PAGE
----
Publications

Liu, Jifeng, and Chris White. “Old Pastor and local bureaucrats: recasting church-state relations in contemporary China.” Modern China (2019). Online first. DOI: 10.1177/0097700418816020 [Link]

  • In examining the relationships between a state-recognized Protestant pastor and local bureaucrats, this article argues that church leaders in contemporary China are strategic in enhancing interactions with the local state as a way to produce greater space for religious activities. In contrast to the idea that the Three-Self church structure simply functions as a state-governing apparatus, this study suggests that closer connection to the state can, at times, result in less official oversight. State approval of Three-Self churches offers legitimacy to registered congregations and their leaders, but equally important is that by endorsing such groups, the state is encouraging dialogue, even negotiations between authorities and the church at local levels.

Liu, Jifeng, and Chris White. “Consuming missionary legacies in contemporary China: Eric Liddell and evolving interpretations of Chinese Christian history.” China Information 33, no.1 (2019): 46-65.  [Link]

  • As a significant theme running through China’s modern history, Christianity’s inglorious role has helped redefine the Chinese Communist Party’s self-proclaimed role as the liberator of the long-suffering nation from imperialist forces. The association between missionaries and Western imperialism has predominated the Chinese Communist historiography. Nevertheless, recent years have witnessed a burgeoning movement to reinvent China’s Christian past and reconstruct historical memories of stigmatized missionaries. This article suggests that local governments in China are increasingly recognizing value in the history of Chinese-missionary encounters. This is evident in how local authorities have organized and promoted commemorative activities for Scottish missionary and Olympic champion Eric Liddell (1902-45). In presenting the case of Liddell, this article reveals how the Chinese government takes the initiative in consuming historical memories of Western missionaries, and finds instrumental value in the legacy of such figures despite their religious connections.

Liu, Jifeng. “The passing of glory: urban development, local politics and Christianity on Gulangyu.” In Protestantism in Xiamen: Then and Now, edited by Chris White, 77-101. London: Palgrave Macmillan, 2019. [Link]

  • In the wake of the First Opium War, Christianity entered Xiamen and thereafter played a major role in the modernization of Gulangyu Island. Trinity Church, built in 1934, was a witness to the prosperity of Christianity on this island. Despite the harsh repression during Mao’s political campaigns, Trinity Church survived and revived after its reopening in the late 1970s. However, the church was doomed to decline because of the state-led commercialization driven by the development of tourism on the island. As Gulangyu experienced rapid social, cultural, and demographic changes, Christianity on the island in general and Trinity Church in particular were inevitably affected. This chapter, based on an ethnographic research of Trinity Church, reveals the fate of Christianity on the changing island.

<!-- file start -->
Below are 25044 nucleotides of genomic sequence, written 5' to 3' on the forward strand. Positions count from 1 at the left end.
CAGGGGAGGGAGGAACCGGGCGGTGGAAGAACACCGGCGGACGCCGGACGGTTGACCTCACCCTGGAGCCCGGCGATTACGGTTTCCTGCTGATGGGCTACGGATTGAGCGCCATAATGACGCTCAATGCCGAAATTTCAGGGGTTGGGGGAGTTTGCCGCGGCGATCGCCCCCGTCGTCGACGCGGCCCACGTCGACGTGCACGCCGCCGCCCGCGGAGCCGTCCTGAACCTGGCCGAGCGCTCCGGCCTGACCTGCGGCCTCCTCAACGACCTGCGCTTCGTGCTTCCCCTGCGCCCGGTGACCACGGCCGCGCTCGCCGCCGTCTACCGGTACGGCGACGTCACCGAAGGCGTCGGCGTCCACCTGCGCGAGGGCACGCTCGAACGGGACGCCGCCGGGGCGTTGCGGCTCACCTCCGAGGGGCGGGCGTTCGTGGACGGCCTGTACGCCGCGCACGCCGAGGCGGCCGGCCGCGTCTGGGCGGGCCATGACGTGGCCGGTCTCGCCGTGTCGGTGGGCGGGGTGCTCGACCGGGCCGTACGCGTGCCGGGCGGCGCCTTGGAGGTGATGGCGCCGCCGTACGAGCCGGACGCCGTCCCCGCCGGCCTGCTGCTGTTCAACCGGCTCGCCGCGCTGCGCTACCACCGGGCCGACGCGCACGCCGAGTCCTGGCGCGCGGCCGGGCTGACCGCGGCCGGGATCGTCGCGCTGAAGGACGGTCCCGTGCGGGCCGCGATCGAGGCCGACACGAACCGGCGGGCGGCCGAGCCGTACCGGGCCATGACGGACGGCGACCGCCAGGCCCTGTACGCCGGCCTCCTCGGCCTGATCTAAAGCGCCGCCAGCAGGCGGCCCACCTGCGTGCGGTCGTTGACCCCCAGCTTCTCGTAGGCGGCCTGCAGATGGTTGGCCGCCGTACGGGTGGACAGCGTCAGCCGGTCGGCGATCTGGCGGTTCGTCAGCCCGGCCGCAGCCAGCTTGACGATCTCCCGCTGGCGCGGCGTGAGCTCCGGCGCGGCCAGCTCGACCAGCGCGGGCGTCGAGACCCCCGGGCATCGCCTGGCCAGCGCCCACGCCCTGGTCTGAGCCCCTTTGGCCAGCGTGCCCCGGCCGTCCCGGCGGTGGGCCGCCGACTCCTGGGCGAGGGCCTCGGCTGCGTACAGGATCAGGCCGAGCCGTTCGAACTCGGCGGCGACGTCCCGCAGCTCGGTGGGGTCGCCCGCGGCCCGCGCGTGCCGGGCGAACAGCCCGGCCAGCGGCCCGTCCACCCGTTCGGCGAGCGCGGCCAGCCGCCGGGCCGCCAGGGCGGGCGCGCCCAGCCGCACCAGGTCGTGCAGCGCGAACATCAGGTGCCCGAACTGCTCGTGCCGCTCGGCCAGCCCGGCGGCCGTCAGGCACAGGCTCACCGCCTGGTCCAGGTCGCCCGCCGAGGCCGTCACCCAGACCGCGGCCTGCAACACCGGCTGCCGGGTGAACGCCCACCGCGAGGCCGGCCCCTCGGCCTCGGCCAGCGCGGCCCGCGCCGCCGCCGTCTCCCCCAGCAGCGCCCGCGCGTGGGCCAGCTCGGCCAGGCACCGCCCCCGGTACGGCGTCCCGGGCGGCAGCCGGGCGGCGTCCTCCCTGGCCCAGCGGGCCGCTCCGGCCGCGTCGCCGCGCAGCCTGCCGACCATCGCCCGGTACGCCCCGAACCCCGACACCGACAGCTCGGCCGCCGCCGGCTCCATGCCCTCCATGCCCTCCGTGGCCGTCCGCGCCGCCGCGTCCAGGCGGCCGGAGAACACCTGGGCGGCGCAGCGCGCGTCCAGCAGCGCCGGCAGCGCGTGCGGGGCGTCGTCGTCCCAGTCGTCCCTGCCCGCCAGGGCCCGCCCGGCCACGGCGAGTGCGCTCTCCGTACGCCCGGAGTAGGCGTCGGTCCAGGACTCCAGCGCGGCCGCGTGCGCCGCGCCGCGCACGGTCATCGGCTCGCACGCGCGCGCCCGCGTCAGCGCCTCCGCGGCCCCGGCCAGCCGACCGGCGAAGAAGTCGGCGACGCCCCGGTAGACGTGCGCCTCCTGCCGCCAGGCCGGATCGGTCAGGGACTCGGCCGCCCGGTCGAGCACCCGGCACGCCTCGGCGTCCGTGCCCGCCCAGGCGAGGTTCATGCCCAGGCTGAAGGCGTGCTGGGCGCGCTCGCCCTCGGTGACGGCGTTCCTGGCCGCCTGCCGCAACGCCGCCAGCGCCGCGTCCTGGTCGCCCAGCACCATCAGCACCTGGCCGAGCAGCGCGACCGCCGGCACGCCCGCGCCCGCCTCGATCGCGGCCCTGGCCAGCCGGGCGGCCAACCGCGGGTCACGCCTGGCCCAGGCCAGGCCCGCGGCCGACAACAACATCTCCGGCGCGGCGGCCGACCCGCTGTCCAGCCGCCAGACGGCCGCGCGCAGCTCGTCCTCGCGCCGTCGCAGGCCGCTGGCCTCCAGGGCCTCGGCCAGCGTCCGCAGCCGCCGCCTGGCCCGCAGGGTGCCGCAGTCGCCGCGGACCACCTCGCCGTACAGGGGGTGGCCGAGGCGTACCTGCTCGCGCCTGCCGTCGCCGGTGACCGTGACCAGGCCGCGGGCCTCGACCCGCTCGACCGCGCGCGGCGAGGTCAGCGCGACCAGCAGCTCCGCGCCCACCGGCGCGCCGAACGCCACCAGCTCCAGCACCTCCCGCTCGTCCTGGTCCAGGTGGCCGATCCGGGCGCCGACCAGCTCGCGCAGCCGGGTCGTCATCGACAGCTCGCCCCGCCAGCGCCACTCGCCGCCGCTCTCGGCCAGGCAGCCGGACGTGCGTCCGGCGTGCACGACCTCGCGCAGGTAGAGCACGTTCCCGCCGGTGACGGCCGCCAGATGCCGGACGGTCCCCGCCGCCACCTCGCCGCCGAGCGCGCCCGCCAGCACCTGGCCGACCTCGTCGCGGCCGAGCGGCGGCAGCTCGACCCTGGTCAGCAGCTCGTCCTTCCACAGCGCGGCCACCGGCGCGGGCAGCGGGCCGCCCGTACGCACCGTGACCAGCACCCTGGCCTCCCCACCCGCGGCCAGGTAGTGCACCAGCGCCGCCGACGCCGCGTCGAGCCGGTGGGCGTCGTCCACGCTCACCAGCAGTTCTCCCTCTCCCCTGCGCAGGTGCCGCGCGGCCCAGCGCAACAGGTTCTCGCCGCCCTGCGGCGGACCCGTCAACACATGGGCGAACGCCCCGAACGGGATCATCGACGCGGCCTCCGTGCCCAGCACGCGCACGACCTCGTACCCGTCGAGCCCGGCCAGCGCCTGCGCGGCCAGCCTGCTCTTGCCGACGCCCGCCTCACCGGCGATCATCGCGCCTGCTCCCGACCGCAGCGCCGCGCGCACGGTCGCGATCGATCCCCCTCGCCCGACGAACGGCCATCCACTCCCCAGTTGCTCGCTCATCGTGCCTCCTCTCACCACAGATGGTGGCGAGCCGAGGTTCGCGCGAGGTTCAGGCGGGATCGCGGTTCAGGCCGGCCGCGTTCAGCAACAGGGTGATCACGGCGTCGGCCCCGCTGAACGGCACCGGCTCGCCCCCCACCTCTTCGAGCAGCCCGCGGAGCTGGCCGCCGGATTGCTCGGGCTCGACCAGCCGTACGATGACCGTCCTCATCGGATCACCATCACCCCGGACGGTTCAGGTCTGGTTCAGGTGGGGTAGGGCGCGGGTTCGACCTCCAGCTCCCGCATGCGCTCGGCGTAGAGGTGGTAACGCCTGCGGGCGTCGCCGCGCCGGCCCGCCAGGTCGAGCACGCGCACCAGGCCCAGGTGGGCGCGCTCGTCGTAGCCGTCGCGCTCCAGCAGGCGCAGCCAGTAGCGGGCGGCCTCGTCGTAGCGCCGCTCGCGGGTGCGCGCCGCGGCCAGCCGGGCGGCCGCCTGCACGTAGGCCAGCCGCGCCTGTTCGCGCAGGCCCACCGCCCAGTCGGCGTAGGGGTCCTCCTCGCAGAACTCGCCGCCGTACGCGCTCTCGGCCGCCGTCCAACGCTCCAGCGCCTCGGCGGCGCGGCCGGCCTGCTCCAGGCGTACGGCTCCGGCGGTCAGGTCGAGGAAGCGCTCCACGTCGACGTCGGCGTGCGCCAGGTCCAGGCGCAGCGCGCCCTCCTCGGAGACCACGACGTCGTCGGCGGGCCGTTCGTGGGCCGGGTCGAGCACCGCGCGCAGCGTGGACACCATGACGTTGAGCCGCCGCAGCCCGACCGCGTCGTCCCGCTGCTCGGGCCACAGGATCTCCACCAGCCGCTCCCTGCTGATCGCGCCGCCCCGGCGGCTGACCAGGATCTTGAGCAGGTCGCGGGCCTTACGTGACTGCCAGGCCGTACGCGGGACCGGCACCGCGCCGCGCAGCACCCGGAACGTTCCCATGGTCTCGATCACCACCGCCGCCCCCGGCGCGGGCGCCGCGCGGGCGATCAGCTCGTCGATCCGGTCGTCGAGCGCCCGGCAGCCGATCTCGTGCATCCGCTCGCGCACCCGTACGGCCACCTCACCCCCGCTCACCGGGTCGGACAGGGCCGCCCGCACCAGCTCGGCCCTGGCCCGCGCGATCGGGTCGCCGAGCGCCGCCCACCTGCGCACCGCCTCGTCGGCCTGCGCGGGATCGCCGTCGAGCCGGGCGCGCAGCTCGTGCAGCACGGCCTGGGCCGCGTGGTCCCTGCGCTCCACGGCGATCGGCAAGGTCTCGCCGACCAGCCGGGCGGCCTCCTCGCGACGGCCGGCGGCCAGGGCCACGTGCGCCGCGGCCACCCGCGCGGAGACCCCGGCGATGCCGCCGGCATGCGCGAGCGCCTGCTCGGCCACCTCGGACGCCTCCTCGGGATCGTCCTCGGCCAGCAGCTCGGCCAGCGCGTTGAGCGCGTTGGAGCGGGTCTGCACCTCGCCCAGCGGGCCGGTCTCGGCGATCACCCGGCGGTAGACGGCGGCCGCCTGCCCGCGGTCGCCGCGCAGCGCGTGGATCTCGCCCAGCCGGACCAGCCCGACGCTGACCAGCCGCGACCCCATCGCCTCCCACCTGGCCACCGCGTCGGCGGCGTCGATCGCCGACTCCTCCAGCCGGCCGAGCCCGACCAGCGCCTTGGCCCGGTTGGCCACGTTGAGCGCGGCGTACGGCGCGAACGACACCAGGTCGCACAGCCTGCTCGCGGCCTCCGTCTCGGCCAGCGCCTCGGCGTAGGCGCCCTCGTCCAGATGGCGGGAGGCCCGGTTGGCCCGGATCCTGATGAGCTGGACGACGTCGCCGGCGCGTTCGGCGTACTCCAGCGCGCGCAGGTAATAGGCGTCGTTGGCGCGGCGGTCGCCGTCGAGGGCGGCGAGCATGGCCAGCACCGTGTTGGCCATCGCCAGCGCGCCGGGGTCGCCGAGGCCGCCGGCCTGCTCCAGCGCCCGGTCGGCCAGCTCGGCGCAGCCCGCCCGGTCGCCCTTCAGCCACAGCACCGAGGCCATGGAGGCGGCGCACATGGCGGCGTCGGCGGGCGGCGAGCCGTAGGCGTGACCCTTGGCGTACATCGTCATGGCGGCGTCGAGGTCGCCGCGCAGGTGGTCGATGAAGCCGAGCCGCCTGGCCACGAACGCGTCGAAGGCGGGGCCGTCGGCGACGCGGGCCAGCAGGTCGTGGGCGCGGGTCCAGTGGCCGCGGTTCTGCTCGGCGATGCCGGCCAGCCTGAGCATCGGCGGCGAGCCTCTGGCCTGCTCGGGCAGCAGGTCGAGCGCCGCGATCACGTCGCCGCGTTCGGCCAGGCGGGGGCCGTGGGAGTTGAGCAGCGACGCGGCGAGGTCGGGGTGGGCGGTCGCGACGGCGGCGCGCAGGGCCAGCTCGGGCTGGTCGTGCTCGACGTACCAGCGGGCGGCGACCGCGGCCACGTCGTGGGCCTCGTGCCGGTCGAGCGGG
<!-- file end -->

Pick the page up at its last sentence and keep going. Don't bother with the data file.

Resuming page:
Liu, Jifeng. “Reconstructing missionary history in China today: cultural heritage, local politics and Christianity in Xiamen.” The Asia Pacific Journal of Anthropology 18, no.1 (2017): 54-72.  [Link]

  • This article examines a memorial service held in Xiamen in 2010 for an American missionary who died and was buried there in 1910. The missionary, accused of association with imperialism under Mao, had been largely forgotten by the locals until this event. During the ceremony, all charges against the missionary were unofficially dropped and his service was highly commended. By attempting to explain what sociocultural mechanisms enabled Xiamen citizens to counter official amnesia and demolish the states domination of discourse on missionaries, I argue that the official manipulation of missionary discourse is not always effective; the reconstruction of missionary history in todays China is an ongoing, dynamic process of negotiation in which all parties involved remake the past to suit their own interests.